For years I’ve been questioning my decision to learn every part of audio for games since it would have been simpler to pick a specialty and stick with it. But that’s not who I am. It’s in my nature to need to know every aspect of things I’m passionate about. In my career that’s come in bits and pieces — learning about dialogue editing one week, integrating systems to create environment sounds the next. Maybe jumping around from city to city and role to role seems sporadic, but to me, it’s the same thing I’ve been doing since I was a kid — digging into everything and scavenging knowledge one concept at a time. Until now I haven’t had the chance to use that knowledge to its entirety.

Here at the Lab I finally have that chance.

Kevin

PS: If you just can’t get enough Kevin and want to know more about him, be sure to check out Jeff’s introduction.

  1. Researcher: Jordan Cain
    Date Recorded: April 22, 2011 at 6:35 pm

    I gotta say audio can make or break a game if you ask me, and having played supreme commander and fear 3, I am really excited, I just hope Kevin can really find that dramatic effect that just pulls you mind and soul into the game. Good Luck guys and keep up the amazing work eh ;]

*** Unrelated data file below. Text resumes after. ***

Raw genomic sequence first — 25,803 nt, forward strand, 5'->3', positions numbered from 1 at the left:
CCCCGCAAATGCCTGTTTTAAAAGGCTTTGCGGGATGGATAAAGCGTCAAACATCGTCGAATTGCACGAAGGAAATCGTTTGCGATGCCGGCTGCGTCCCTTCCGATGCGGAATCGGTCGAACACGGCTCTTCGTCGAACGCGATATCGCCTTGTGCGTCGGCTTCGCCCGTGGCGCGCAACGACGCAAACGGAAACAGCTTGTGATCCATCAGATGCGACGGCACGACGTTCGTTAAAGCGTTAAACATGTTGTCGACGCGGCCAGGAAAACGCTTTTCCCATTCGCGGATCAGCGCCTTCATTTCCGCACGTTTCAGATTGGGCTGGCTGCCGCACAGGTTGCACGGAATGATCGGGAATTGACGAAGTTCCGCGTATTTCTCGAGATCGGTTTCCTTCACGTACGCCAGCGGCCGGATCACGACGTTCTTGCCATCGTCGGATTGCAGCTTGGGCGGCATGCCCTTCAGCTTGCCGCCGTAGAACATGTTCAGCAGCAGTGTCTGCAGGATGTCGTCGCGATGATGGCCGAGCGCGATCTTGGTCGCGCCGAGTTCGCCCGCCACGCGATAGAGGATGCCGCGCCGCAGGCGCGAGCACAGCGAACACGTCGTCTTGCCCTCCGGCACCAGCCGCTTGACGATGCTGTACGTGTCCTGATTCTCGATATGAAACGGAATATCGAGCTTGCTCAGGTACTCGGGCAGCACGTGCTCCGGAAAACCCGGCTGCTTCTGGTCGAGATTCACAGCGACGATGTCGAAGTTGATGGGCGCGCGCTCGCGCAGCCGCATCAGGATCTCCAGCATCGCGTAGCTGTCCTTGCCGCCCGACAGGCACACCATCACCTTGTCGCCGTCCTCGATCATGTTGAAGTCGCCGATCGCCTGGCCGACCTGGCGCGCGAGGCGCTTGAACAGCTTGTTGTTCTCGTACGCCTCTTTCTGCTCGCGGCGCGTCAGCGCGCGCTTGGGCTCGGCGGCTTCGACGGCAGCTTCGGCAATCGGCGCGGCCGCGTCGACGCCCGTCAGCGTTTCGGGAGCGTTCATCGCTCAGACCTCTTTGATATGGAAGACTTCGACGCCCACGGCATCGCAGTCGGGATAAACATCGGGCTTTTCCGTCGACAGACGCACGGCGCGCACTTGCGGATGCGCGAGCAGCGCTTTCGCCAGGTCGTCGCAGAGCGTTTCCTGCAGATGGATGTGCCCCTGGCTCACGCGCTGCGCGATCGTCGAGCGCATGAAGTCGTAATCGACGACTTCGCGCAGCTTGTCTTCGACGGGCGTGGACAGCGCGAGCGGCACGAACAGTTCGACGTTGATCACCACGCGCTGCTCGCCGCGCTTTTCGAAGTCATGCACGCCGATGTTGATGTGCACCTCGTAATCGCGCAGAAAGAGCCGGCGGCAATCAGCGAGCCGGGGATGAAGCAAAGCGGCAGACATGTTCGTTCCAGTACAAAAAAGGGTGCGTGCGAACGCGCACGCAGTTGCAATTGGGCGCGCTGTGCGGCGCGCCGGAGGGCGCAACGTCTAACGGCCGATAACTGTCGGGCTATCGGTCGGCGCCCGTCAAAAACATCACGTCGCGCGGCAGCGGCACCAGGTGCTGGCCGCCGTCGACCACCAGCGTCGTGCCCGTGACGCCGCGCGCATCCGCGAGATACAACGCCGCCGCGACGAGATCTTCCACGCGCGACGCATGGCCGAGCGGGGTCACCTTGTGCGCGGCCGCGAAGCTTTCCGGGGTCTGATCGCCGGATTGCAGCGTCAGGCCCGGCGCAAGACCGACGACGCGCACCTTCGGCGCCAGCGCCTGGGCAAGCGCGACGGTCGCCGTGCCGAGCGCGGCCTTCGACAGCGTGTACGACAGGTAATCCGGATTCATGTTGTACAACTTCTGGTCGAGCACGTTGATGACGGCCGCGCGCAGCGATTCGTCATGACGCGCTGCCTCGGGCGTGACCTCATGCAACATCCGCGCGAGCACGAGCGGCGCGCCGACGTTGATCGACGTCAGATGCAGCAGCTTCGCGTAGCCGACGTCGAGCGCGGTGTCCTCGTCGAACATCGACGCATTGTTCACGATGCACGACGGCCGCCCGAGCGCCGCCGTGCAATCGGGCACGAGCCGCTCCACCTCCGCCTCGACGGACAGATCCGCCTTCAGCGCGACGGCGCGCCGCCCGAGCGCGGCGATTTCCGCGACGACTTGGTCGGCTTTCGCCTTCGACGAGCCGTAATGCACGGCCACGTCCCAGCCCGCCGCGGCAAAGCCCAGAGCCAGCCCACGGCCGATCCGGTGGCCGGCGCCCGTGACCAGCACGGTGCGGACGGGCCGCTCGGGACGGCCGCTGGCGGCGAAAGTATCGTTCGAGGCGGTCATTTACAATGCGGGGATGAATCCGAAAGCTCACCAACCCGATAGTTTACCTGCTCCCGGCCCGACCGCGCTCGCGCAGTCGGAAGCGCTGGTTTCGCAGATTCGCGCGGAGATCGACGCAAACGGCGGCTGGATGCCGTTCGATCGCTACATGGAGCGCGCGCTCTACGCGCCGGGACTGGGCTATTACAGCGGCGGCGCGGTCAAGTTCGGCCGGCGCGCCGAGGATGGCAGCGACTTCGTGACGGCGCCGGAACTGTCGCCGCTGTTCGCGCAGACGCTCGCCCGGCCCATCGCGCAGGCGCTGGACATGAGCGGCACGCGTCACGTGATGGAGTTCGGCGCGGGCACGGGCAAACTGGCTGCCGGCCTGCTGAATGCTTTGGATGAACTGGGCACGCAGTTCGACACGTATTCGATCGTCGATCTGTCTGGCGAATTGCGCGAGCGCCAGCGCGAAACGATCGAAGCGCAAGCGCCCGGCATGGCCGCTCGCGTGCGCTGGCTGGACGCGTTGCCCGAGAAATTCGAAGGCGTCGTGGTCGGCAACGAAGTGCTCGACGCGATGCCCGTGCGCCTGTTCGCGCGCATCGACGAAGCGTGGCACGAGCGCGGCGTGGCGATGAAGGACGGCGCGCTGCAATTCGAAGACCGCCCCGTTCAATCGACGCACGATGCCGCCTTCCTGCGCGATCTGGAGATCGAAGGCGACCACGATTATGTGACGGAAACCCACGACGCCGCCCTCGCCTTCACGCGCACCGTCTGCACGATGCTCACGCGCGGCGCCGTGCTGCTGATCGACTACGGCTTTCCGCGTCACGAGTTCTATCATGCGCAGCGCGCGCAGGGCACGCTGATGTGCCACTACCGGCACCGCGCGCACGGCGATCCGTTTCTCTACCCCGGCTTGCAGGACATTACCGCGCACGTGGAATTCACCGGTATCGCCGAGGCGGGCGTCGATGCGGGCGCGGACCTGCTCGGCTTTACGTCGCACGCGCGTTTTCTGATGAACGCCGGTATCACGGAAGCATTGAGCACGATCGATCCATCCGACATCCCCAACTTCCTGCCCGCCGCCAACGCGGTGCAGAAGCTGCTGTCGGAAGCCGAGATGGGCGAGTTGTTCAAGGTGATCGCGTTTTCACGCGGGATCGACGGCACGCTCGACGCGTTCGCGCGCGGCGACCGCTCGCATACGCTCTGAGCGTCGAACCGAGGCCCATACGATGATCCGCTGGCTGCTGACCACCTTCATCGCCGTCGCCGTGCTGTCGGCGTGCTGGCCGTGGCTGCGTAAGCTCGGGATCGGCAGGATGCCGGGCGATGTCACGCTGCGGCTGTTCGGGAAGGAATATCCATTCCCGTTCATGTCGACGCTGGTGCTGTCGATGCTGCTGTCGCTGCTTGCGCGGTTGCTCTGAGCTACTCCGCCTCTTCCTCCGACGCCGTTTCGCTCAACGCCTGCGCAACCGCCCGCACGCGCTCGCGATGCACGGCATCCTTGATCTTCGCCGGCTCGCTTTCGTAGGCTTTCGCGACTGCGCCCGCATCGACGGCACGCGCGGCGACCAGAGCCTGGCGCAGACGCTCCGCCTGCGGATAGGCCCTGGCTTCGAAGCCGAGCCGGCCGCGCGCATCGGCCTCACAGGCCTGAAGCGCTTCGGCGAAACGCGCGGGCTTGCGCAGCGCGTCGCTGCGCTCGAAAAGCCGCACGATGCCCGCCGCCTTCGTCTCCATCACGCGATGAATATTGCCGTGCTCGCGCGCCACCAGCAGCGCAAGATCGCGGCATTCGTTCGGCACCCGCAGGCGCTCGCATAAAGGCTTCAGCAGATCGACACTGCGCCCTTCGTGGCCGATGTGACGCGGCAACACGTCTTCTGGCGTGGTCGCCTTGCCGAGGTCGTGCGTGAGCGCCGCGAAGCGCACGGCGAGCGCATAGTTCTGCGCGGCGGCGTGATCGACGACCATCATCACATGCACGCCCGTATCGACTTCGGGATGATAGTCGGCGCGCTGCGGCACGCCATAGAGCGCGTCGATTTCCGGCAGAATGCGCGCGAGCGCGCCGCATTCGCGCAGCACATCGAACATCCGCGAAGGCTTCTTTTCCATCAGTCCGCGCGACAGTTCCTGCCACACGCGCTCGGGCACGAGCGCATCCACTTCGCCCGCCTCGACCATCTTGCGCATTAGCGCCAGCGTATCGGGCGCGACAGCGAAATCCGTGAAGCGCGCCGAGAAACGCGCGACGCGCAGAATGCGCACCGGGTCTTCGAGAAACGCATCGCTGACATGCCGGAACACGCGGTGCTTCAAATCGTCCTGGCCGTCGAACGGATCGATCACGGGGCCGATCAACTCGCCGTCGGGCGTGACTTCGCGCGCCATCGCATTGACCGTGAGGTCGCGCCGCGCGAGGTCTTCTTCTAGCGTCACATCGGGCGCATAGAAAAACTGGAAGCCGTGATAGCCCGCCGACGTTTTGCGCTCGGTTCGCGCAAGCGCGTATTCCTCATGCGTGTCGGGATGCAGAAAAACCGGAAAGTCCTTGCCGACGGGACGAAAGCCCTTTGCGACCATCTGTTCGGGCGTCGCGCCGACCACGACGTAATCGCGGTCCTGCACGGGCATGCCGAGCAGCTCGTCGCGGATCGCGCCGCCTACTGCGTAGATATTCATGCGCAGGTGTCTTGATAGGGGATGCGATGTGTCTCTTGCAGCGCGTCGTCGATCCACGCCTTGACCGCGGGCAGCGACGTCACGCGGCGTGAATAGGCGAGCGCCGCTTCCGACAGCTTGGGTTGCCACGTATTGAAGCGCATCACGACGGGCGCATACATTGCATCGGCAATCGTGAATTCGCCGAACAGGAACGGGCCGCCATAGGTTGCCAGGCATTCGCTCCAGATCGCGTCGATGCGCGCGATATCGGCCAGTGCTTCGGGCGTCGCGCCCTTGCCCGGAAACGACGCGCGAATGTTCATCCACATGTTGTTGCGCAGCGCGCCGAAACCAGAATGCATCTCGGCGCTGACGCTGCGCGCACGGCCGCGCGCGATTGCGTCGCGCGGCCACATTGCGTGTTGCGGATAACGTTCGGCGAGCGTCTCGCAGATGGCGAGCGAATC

• Researcher: Derek

      What he said! You’ll do a wonderful job on this if you were an audio guy for FEAR.

  2. Researcher: MrZombieMan
    Date Recorded: April 22, 2011 at 6:39 pm

    Welcome Kevin an audio man u are and you sound (ahh see what i did there) like a great person to work with :D have fun

  3. Researcher: C410V1370
    Date Recorded: April 22, 2011 at 6:50 pm

    The responsible for the –feel– of this game.

    I have 2 tiny requests…

    1. Relaxing elevator music (never gets old).
    2. Make me jump from my chair.

    • Researcher: Kevin